Why we must all be more like Dame Susan Devoy

As the Race Re­la­tions Com­mis­sioner fin­ishes her term, she de­serves a solid pass mark for her ef­forts to call out our coun­try’s deeply en­trenched racism.

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AND just like that, time’s up on Dame Susan Devoy’s ten­ure as Race Re­la­tions Com­mis­sioner.

One would hope that so­ci­ety would im­prove to the point where a per­son with that job never has to pop up in the news, but her five years seem to have flown by, such is the reg­u­lar­ity she’s had to com­ment on racism in New Zealand.

For a job that was al­ways handed out with­out too much at­ten­tion, Devoy’s ap­point­ment in 2013 at­tracted some con­tro­versy. She was un­doubt­edly one of the coun­try’s great­est ever sports stars, but was that enough for such a sen­si­tive role?

At the time, then Green MPCather­ine De­lahunty ques­tioned why the Gov­ern­ment would choose a per­son with ‘‘no back­ground in Te Tir­iti is­sues or di­ver­sity pol­i­tics’’ and ‘‘who is on pub­lic record doubt­ing the rel­e­vance and value of Wai­tangi Day to New Zealan­ders’’.

There were also ques­tions over how she had pre­vi­ously tack­led con­tentious is­sues about wear­ing burqas and com­pet­ing in South Africa dur­ing the apartheid years.

I didn’t have high hopes for Devoy in 2013, but Sir Michael Jones was among the many who sup­ported her be­cause her ap­point­ment would help make race re­la­tions is­sues main­stream. Which is a very valid point.

Peo­ple tend to switch off when peo­ple of colour talk about racism, but per­haps a Pakeha woman – a sport­ing hero to many – could have more im­pact. And I think, she has.

Devoy’s past con­tro­ver­sial com­ments on race – as un­for­tu­nate as they were – prob­a­bly re­flected main­stream Kiwi views. And it’s ex­actly be­cause she once had those per­spec­tives that her trans­for­ma­tion to the role of Race Re­la­tions Com­mis­sioner was so much more telling.

Christchurch pro­fes­sor Jar­rod Gil­bert this week ac­cused her of spend­ing ‘‘five years preach­ing pop­u­lar slo­gans to the con­verted’’. But I think that is way too harsh.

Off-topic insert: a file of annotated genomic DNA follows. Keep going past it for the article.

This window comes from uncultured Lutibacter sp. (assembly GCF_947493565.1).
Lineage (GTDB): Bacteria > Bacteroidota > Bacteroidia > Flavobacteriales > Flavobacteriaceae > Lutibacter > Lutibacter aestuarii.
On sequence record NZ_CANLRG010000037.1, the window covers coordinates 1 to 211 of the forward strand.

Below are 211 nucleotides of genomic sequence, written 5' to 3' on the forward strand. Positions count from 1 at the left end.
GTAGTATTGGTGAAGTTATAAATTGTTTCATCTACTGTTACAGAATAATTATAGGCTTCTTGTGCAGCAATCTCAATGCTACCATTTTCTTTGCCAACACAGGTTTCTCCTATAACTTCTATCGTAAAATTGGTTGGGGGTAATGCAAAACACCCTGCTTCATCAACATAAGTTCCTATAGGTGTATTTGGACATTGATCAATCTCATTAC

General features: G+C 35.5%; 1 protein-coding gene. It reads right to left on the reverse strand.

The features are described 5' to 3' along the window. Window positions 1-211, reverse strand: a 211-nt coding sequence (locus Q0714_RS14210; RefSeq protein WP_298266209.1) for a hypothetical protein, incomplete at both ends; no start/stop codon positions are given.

Many of her com­ments may have been ‘‘pop­u­lar slo­gans’’ but when you’ve spent your life ex­pe­ri­enc­ing the whole gamut of racism from ca­sual right up to in­sti­tu­tional, it’s ac­tu­ally heart­en­ing to hear those things con­stantly be­ing said – even if it seems so ob­vi­ous to ‘‘the con­verted’’.

And it re­ally does make a dif­fer­ence who’s say­ing it. For peo­ple who still strug­gle to un­der­stand racism and its cor­ro­sive de­bil­i­tat­ing ef­fects, hear­ing these sorts of state­ments from some­one like Devoy may just have made them stop and think.

Be­sides, how is suc­cess even mea­sured in a role like this? I can’t help but think that racism is en­trenched so deeply into our so­ci­ety, it would take much than five years of any­one’s ef­forts to make more than a scratch.

Just this week there was a story of Ro­torua’s Nar­relle Newdick who re­ceived a voice­mail mes­sage in which two car sales­men ridiculed her for be­ing Maori. That makes you won­der whether even the late great Nel­son Man­dela may have strug­gled if he’d had the job.

To my mind, Devoy has stood up to the chal­lenge and I would give her a solid pass.

Of course, I wish we didn’t even need a Race Re­la­tions Com­mis­sioner in New Zealand. But we do, and so the im­por­tant thing is that they high­light racism when it hap­pens and point out that it’s a com­pletely kaka way to be.

What’s im­por­tant, though, is that we shouldn’t just leave that task to just one per­son – as Devoy, her­self, said: ‘‘I don’t want to be the only Kiwi call­ing out racist be­hav­iour, I want other peo­ple to be call­ing it out too’’.

Dame Susan Devoy.

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